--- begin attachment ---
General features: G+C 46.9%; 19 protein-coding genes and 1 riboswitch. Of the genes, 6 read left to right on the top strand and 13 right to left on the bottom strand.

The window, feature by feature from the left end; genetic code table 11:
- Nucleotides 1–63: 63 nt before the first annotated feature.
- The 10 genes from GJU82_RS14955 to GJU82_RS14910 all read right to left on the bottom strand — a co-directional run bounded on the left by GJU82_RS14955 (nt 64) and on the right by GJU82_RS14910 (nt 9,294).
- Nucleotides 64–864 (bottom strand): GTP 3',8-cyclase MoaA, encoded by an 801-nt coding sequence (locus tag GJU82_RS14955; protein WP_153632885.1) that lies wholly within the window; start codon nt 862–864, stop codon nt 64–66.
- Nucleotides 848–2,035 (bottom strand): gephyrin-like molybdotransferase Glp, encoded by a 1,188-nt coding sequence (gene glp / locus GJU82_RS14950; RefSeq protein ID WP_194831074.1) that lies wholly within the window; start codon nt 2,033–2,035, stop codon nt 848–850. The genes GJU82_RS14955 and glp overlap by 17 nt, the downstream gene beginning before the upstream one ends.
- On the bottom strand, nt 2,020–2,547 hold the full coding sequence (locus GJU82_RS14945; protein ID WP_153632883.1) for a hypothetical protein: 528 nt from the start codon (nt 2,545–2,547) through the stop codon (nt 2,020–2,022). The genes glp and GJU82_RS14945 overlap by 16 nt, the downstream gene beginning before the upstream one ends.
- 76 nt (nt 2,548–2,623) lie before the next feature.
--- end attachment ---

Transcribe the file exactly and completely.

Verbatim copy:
General features: G+C 46.9%; 19 protein-coding genes and 1 riboswitch. Of the genes, 6 read left to right on the top strand and 13 right to left on the bottom strand.

The window, feature by feature from the left end; genetic code table 11:
- Nucleotides 1–63: 63 nt before the first annotated feature.
- The 10 genes from GJU82_RS14955 to GJU82_RS14910 all read right to left on the bottom strand — a co-directional run bounded on the left by GJU82_RS14955 (nt 64) and on the right by GJU82_RS14910 (nt 9,294).
- Nucleotides 64–864 (bottom strand): GTP 3',8-cyclase MoaA, encoded by an 801-nt coding sequence (locus tag GJU82_RS14955; protein WP_153632885.1) that lies wholly within the window; start codon nt 862–864, stop codon nt 64–66.
- Nucleotides 848–2,035 (bottom strand): gephyrin-like molybdotransferase Glp, encoded by a 1,188-nt coding sequence (gene glp / locus GJU82_RS14950; RefSeq protein ID WP_194831074.1) that lies wholly within the window; start codon nt 2,033–2,035, stop codon nt 848–850. The genes GJU82_RS14955 and glp overlap by 17 nt, the downstream gene beginning before the upstream one ends.
- On the bottom strand, nt 2,020–2,547 hold the full coding sequence (locus GJU82_RS14945; protein ID WP_153632883.1) for a hypothetical protein: 528 nt from the start codon (nt 2,545–2,547) through the stop codon (nt 2,020–2,022). The genes glp and GJU82_RS14945 overlap by 16 nt, the downstream gene beginning before the upstream one ends.
- 76 nt (nt 2,548–2,623) lie before the next feature.